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Research Spending & Results

Award Detail

Awardee:UNIVERSITY OF ARKANSAS SYSTEM
Doing Business As Name:University of Arkansas
PD/PI:
  • Mahmoud Moradi
  • (479) 575-6459
  • moradi@uark.edu
Award Date:07/16/2021
Estimated Total Award Amount: $ 50,000
Funds Obligated to Date: $ 50,000
  • FY 2021=$50,000
Start Date:07/15/2021
End Date:12/31/2021
Transaction Type:Grant
Agency:NSF
Awarding Agency Code:4900
Funding Agency Code:4900
CFDA Number:47.041
Primary Program Source:040100 NSF RESEARCH & RELATED ACTIVIT
Award Title or Description:I-Corps: Physics-Based Binding Affinity Estimator
Federal Award ID Number:2138667
DUNS ID:191429745
Parent DUNS ID:055600001
Program:I-Corps
Program Officer:
  • Ruth Shuman
  • (703) 292-2160
  • rshuman@nsf.gov

Awardee Location

Street:1125 W. Maple Street
City:Fayetteville
State:AR
ZIP:72701-3124
County:Fayetteville
Country:US
Awardee Cong. District:03

Primary Place of Performance

Organization Name:University of Arkansas
Street:345 N Campus Dr
City:Fayetteville
State:AR
ZIP:72701-3073
County:Fayetteville
Country:US
Cong. District:03

Abstract at Time of Award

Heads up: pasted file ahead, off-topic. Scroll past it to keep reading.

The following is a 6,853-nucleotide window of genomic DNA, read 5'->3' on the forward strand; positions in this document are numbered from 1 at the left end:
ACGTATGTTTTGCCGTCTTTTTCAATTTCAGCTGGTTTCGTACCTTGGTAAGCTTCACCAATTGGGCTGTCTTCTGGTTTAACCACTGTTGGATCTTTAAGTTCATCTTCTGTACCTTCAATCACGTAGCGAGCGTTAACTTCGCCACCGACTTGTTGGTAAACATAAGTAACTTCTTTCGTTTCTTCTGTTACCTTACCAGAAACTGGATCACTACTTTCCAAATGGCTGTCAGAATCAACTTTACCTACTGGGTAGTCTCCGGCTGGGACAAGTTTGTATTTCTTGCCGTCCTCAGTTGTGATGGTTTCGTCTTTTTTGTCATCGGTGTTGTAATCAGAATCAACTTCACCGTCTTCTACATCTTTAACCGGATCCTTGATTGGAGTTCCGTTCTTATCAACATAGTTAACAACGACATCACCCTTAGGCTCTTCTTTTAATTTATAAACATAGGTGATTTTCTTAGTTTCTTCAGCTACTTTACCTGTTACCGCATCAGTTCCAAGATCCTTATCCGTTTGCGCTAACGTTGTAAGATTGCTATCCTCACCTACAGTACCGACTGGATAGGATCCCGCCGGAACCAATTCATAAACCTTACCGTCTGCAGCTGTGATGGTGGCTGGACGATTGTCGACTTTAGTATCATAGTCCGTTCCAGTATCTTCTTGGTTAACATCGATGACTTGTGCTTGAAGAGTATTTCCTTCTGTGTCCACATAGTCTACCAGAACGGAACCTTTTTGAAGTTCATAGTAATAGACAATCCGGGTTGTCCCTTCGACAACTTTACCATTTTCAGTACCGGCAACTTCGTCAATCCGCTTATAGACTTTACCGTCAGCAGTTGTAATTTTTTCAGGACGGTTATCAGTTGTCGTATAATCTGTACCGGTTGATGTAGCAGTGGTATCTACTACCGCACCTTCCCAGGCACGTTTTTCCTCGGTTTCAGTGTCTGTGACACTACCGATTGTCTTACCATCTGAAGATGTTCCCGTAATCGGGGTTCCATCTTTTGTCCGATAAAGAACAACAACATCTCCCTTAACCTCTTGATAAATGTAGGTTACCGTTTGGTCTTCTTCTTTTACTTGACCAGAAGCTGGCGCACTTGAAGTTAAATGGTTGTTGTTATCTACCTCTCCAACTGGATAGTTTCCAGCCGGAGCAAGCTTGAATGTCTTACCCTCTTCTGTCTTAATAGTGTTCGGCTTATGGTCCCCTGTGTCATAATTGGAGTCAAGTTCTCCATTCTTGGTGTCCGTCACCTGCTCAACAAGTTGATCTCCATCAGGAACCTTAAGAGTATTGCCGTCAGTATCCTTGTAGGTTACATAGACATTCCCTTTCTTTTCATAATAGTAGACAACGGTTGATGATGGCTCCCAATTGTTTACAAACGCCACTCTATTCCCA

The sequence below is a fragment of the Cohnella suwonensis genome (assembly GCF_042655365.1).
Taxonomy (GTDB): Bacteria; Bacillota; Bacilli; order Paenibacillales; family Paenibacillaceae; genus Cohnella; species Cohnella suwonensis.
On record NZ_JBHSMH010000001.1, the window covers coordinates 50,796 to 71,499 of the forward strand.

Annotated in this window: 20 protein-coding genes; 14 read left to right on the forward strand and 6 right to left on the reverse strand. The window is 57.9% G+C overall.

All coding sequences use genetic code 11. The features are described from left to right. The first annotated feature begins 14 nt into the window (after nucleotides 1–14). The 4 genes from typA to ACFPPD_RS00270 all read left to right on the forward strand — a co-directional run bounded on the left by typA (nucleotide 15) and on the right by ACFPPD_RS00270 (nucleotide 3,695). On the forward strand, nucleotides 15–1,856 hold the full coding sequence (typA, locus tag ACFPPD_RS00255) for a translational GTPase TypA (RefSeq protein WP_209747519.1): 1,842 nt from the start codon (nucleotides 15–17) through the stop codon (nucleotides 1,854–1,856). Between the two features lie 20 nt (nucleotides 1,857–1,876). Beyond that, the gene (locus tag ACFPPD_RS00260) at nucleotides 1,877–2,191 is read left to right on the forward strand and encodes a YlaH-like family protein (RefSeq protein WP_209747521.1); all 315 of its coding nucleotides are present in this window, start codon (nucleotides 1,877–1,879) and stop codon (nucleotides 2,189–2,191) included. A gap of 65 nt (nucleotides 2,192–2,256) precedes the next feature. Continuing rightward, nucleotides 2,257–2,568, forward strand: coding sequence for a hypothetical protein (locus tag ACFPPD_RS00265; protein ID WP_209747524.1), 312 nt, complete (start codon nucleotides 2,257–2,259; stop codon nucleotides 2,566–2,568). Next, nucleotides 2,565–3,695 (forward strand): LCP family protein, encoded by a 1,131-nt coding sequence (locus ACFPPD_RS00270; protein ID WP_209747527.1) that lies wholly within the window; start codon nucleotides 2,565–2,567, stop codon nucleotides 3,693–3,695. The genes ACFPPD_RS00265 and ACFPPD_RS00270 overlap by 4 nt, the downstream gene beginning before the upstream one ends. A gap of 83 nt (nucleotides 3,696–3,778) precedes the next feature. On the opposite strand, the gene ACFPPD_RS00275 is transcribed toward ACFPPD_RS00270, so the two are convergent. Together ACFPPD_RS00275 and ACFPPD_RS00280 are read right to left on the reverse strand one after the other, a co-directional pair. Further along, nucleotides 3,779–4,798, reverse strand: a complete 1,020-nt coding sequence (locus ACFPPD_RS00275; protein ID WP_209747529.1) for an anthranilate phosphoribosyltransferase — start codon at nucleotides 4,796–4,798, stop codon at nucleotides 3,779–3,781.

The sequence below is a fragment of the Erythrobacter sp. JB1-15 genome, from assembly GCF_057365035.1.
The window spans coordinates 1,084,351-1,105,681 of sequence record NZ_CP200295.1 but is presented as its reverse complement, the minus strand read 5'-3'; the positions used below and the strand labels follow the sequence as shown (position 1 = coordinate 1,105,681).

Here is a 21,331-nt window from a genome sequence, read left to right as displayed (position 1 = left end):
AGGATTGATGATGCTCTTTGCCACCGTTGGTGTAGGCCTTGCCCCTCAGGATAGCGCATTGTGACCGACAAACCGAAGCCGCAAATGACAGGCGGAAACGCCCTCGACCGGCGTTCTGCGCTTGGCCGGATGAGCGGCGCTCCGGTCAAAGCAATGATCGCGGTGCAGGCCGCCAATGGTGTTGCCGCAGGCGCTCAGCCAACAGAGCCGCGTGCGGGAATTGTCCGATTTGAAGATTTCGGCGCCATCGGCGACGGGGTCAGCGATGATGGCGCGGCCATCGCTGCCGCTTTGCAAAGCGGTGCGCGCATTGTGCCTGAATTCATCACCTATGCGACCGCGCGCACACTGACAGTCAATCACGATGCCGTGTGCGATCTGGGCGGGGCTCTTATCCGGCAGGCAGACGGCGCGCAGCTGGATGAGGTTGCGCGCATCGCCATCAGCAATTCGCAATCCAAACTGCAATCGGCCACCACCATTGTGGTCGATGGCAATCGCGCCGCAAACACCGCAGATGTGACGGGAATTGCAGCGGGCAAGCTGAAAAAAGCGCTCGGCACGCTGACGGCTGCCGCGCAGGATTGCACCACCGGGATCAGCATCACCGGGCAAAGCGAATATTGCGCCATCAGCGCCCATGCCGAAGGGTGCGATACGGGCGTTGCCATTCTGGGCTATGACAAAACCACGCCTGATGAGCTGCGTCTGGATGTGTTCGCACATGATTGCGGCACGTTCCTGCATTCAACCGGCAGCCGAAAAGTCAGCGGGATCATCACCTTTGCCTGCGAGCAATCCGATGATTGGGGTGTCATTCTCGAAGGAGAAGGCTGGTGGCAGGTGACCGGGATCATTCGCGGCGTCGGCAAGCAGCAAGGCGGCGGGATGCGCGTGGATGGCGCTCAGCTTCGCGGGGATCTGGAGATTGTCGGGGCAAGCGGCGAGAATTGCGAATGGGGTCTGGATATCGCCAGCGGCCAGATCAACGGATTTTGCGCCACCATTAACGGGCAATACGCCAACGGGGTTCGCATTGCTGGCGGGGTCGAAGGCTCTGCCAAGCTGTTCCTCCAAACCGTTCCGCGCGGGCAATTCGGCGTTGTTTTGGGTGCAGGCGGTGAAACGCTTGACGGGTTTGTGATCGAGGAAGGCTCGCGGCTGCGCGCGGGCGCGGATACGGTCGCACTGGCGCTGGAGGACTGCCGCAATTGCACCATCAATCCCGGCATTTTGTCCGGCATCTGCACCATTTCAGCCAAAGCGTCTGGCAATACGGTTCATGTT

The broader impact/commercial potential of this I-Corps project is the development of a computational tool to make drug design and development more accurate and less time-consuming. Potential users, ranging from small biotech companies and research institutes to major pharmaceutical companies, may take advantage of this technology to filter out a significant number of low-affinity drugs at an early stage of development. A key factor resulting in the high cost of drug development is the high rate of failure, which can be significantly reduced by employing more efficient pre-trial screening methods including using more accurate affinity estimators. The successful implementation of the proposed technology may substantially reduce the research and development spending needed for drug development and eventually make drug development faster and less costly. Such activities may contribute to the public health in the US and around the world by providing more efficient and safer drugs to cure or prevent disease. This I-Corps project is based on the development of a physics-based drug binding affinity estimator that employs state-of-the-art free energy calculation methods based on all-atom molecular dynamics simulations. The proposed estimator can estimate the binding affinity of a drug to its target protein with higher accuracy compared to existing techniques. While the available docking software packages and webservers provide affinity estimates, these estimates are generally rough docking scores rather than true binding affinities because they heavily rely on empirically fitted formulas rather than solely physics-based methods. Unlike the existing docking software, the proposed technology explicitly takes into account important factors such as the effects of the environment and the flexibility of the drug and its target in estimating the binding affinities. The proposed technology may make it possible to calculate binding affinities of the drugs using purely physics-based methods that are much more accurate than their docking software counterparts. This award reflects NSF's statutory mission and has been deemed worthy of support through evaluation using the Foundation's intellectual merit and broader impacts review criteria.

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